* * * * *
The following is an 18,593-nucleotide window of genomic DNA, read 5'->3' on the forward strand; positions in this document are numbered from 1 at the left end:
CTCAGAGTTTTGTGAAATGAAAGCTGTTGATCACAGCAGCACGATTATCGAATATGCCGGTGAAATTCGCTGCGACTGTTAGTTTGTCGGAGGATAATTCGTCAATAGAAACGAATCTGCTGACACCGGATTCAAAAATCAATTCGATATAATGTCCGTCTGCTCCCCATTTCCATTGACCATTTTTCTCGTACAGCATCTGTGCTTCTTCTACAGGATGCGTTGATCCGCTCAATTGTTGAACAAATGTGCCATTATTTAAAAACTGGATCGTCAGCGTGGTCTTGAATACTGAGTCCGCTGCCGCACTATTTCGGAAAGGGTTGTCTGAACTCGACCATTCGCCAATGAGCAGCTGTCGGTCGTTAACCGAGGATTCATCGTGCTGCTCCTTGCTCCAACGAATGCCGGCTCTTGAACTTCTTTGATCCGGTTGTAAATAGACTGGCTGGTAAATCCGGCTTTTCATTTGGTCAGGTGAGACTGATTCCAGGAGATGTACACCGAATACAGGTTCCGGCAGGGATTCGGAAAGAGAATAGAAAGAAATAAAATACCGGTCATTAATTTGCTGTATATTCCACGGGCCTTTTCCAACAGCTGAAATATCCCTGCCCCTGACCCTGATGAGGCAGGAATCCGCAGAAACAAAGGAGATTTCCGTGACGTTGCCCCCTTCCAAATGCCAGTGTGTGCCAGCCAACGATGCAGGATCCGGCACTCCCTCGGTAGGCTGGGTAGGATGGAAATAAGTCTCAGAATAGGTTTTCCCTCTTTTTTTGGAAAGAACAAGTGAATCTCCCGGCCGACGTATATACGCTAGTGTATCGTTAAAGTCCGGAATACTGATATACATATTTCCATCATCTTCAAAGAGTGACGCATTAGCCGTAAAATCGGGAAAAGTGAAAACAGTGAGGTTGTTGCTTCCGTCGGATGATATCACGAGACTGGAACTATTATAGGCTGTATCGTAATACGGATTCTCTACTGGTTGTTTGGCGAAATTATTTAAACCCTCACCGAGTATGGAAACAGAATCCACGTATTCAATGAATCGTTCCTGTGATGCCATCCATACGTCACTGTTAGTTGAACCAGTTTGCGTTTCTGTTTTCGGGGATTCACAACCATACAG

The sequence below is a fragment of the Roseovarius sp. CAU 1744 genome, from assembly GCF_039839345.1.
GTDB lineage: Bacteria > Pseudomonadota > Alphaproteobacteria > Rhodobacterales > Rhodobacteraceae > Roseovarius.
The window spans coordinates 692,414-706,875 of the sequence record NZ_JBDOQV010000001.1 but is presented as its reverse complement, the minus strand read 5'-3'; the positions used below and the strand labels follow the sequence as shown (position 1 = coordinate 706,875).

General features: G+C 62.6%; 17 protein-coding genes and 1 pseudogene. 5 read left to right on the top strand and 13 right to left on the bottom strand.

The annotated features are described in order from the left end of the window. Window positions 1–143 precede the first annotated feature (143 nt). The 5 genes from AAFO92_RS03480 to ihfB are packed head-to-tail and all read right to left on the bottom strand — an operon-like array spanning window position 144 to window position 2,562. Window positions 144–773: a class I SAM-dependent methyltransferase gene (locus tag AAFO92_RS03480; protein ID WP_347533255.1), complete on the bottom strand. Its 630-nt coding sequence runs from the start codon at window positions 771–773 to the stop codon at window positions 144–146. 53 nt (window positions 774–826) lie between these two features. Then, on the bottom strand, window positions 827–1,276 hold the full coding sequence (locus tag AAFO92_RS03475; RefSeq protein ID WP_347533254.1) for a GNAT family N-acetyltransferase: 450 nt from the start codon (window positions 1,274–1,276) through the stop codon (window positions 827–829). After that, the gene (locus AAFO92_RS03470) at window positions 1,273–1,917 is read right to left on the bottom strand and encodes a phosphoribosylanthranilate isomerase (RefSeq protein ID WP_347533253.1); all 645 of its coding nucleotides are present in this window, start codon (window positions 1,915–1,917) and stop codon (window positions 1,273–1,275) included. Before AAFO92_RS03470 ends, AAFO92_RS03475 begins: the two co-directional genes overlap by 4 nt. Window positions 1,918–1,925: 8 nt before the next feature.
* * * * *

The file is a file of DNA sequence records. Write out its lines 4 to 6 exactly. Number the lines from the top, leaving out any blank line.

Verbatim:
GTDB lineage: Bacteria > Pseudomonadota > Alphaproteobacteria > Rhodobacterales > Rhodobacteraceae > Roseovarius.
The window spans coordinates 692,414-706,875 of the sequence record NZ_JBDOQV010000001.1 but is presented as its reverse complement, the minus strand read 5'-3'; the positions used below and the strand labels follow the sequence as shown (position 1 = coordinate 706,875).

General features: G+C 62.6%; 17 protein-coding genes and 1 pseudogene. 5 read left to right on the top strand and 13 right to left on the bottom strand.